Herbs and Diabetes
Many herbs and vitamins have shown some promise for diabetes, but the scientific evidence for their safety and efficacy is too uncertain for experts to make recommendations about most of them. That doesn't mean that doctors are closed-minded about the possibilities. "It's not as if we know everything we need to know," says Nathaniel Clark, MD, spokesman for the American Diabetes Association. "There's always a need for new therapies and new approaches."
Testimonials to their medicinal powers of are as abundant as the flora themselves. But modern medicine demands proof, and as these medicine gains popularity, scientists are busy testing their possible benefits for treating many diseases. Diabetes is no exception.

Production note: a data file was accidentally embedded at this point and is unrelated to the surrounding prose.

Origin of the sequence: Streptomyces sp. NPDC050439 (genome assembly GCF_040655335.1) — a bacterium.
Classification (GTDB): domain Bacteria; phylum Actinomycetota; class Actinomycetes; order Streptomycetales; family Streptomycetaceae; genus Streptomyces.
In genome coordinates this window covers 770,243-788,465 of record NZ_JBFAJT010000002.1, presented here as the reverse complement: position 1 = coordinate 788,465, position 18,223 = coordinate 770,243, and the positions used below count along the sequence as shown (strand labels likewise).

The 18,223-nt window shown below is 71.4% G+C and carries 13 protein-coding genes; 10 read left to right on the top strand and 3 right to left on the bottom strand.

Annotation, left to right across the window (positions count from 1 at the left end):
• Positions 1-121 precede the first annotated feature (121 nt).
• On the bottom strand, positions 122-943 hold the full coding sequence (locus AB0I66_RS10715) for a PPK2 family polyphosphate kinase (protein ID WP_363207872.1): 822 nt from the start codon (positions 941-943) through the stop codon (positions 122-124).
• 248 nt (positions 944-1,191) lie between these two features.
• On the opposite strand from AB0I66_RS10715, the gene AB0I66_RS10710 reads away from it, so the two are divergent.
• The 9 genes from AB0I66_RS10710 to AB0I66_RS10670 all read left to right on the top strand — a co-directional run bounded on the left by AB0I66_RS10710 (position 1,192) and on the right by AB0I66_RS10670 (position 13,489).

Safety doesn't seem like a big issue with some of them that might be helpful in diabetes. Nevertheless, it may be possible for complementary treatments to have bad interactions with prescription diabetes drugs. For example, if they actually work, your blood sugar levels could drop too far, causing hypoglycemia. For that reason, people trying out supplements should test their blood sugar more often than they would otherwise. And try only one at a time. That way, you'll be better able to judge whether it seems to be working for you.